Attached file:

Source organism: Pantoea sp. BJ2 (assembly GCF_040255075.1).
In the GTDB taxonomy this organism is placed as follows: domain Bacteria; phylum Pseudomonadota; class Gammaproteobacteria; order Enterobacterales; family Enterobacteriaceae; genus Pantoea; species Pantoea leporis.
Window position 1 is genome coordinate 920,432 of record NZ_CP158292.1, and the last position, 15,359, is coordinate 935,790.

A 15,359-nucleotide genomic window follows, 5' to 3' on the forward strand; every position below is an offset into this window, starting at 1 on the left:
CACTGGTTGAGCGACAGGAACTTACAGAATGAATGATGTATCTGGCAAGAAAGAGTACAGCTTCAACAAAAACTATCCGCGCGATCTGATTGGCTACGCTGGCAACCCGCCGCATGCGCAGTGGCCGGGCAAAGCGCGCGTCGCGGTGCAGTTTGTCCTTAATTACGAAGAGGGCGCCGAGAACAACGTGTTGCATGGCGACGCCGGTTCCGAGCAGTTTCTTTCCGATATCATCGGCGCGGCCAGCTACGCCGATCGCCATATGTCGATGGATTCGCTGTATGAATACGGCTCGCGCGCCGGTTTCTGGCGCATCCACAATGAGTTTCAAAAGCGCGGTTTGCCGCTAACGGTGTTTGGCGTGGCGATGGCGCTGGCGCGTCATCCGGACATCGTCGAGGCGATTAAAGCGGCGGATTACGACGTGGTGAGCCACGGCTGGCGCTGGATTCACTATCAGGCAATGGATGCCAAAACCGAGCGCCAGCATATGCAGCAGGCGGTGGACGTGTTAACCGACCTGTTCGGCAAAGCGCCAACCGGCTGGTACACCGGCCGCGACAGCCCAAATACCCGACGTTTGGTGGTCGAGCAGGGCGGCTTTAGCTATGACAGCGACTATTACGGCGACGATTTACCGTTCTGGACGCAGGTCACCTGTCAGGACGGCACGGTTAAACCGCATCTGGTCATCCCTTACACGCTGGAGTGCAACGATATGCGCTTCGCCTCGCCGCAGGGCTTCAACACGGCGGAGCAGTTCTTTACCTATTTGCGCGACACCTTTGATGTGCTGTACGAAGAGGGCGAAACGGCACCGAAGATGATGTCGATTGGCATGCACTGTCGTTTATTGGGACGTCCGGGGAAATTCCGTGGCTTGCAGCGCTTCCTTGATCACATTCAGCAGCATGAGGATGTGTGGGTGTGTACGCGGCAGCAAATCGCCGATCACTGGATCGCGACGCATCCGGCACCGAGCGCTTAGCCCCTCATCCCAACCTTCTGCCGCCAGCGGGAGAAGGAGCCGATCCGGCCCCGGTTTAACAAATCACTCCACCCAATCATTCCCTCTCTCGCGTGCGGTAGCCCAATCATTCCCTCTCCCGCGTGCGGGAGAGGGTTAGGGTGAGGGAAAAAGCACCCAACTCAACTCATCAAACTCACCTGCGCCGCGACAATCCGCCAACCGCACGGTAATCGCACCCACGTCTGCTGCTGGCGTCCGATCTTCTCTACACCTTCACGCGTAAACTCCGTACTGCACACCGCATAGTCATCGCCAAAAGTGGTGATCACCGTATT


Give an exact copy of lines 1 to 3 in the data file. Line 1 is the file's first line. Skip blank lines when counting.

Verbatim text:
Source organism: Pantoea sp. BJ2 (assembly GCF_040255075.1).
In the GTDB taxonomy this organism is placed as follows: domain Bacteria; phylum Pseudomonadota; class Gammaproteobacteria; order Enterobacterales; family Enterobacteriaceae; genus Pantoea; species Pantoea leporis.
Window position 1 is genome coordinate 920,432 of record NZ_CP158292.1, and the last position, 15,359, is coordinate 935,790.